• Eyn Christen mensch ist eyn dienstpar knecht aller ding und yderman unterthan.

He then goes on in the following 29 paragraphs to unpick like in a good academic essay how these seemingly contradictory statements of total freedom and total servitude can be reconciled or rather be simultaneously true, by looking at the example of Jesus – whose name is written as title above the whole text.

The basis for these stark claims of being free lord and servant at the same time can be found in the Bible read through Luther’s eyes – you see in the screenshot I have put up that he is quoting from the first letter to the Corinthians and to the Romans (though rather sloppy – if he did it in a tutorial essay he would have marks deducted for giving the wrong chapter and also quoting tendentiously).

I was keen to make this not just a historical commemoration service but show the relevance for political thinking and debates of what constitutes freedom. So I included Dietrich Bonhoeffer’s text “Stationen auf dem Wege zur Freiheit” which picks up the language of freedom and servitude and sees discipline, action, suffering and death as stations on a journey towards freedom (here a version with English translation by Kile Smith). Local legend has it that Bonhoeffer took the decision to return to Germany in 1935 in the small enclosed space of the Founders Chapel which sits on top of what is now St Stephen’s House, then the home of the Cowley Fathers.

Photograph of the Founders Chapel
The Founders Chapel on top of 16 Marston Road, photograph: Henrike Lähnemann, 20 May 2020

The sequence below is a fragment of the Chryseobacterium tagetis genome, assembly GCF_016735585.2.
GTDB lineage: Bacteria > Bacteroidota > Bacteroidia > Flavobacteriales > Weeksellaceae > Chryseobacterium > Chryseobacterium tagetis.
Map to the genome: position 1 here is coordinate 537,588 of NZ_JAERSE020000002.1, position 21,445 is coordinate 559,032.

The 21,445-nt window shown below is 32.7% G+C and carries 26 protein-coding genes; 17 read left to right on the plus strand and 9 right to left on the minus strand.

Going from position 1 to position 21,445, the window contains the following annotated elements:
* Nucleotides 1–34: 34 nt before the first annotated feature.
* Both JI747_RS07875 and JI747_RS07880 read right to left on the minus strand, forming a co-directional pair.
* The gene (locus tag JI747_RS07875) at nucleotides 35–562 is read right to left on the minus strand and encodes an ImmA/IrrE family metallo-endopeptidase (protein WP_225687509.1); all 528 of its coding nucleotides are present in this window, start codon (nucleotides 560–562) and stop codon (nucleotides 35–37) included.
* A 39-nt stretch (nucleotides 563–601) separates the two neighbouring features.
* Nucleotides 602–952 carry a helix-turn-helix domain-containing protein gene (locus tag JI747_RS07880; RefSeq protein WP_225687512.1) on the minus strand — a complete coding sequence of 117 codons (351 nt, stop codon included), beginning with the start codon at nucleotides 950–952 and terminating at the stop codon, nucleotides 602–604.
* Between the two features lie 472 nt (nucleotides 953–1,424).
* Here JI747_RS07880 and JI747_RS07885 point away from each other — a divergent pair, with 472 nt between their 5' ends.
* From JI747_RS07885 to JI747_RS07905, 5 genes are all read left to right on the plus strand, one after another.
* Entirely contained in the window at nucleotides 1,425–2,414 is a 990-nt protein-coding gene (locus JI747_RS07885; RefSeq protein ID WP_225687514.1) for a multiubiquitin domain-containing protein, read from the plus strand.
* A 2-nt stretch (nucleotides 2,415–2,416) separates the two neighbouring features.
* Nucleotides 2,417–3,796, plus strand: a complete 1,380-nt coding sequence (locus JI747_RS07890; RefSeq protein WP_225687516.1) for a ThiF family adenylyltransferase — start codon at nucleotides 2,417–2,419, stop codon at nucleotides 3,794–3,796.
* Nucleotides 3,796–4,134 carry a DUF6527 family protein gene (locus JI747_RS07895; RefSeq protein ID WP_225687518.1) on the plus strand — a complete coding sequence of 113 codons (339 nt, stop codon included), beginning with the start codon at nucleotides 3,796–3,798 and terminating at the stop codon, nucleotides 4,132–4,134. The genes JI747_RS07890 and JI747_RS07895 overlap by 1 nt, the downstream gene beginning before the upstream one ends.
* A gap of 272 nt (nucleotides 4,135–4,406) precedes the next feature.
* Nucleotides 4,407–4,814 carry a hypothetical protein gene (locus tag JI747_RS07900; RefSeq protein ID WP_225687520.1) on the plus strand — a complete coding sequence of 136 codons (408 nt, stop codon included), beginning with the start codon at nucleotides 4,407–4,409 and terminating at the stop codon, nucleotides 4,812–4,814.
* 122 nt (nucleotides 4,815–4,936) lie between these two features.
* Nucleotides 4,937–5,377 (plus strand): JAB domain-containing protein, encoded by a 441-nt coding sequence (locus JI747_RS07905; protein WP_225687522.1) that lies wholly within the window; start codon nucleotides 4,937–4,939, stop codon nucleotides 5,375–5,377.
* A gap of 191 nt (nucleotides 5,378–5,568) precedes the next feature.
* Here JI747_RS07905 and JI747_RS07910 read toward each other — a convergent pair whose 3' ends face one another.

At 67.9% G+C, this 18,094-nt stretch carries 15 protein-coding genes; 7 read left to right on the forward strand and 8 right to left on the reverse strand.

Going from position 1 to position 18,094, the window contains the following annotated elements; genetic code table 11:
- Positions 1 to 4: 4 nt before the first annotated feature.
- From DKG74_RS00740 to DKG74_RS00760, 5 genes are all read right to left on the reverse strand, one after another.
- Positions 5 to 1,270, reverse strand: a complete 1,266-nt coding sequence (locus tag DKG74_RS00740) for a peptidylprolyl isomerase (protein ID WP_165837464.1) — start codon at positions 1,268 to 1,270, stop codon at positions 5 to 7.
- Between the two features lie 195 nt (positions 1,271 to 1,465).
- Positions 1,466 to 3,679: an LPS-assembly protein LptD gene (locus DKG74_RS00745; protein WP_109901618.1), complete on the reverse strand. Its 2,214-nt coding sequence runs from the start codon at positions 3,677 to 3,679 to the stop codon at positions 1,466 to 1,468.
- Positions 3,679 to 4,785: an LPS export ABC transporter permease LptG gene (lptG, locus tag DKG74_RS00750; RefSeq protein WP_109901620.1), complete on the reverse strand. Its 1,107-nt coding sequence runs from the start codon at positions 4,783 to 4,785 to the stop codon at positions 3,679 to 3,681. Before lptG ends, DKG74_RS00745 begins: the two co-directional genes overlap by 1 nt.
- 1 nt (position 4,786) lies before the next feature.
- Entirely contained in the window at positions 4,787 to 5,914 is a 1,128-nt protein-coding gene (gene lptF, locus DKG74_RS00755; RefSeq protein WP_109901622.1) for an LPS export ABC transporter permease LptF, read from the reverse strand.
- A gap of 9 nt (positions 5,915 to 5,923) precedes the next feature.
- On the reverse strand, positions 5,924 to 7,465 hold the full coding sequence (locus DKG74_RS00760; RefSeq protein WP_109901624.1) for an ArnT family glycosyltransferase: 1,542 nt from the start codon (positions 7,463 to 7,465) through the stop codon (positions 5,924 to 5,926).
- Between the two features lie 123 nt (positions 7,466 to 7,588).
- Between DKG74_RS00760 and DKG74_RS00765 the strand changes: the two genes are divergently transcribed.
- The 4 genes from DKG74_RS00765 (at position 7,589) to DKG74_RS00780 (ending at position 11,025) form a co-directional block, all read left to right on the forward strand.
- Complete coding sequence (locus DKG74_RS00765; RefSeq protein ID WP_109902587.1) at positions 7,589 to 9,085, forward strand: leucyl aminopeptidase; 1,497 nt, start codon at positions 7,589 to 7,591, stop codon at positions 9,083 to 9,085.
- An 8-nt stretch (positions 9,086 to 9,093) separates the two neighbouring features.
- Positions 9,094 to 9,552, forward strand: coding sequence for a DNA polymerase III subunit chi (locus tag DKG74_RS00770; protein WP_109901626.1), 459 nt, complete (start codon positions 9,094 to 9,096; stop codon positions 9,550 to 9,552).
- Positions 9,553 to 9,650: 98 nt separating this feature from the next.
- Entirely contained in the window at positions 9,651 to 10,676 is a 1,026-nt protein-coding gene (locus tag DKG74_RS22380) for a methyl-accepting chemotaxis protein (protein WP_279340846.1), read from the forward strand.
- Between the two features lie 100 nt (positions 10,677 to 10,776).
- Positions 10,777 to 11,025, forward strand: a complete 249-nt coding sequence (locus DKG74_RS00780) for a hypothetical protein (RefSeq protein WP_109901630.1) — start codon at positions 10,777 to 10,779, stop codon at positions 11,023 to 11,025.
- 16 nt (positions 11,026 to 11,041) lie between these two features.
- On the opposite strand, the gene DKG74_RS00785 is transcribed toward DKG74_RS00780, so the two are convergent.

I ended by comparing icons for different concepts of freedom: for freedom of the body the figure of a tin soldier modelled on a woodcut from the peasants war with a mercenary swinging the banner “Fryheit” – for the freedom of the mind and soul the Protestant hymnbook from which the final anthem was chosen: Martin Luther’s versified statement of faith, “Nun freut euch, lieben Christen gmein”, which was already part of the first printed hymnbook, Erfurt 1524. Ultimately, what constitutes Christian Freedom is to be able to sing as a redeemed Christian – “mit Lust und Liebe”.

Reading 1: Romans 1,16-17

King James’ Bible: 16 For I am not ashamed of the gospel; it is the power of God for salvation to everyone who has faith, to the Jew first and also to the Greek. 17 For in it the righteousness of God is revealed through faith for faith; as it is written, ‘The one who is righteous will live by faith.’

In Luther’s translation from 1545: Denn ich scheme mich des Euangelij von Christo nicht / Denn es ist eine Krafft Gottes / die da selig machet / alle / die daran gleuben / die Jüden furnemlich vnd auch die Griechen. 17  Sintemal darinnen offenbaret wird die Gerechtigkeit / die fur Gott gilt / welche kompt aus glauben in glauben / Wie denn geschrieben stehet / Der Gerechte wird seines Glaubens leben.

Reading 2: John 3:1-4,10-18 God so loved the world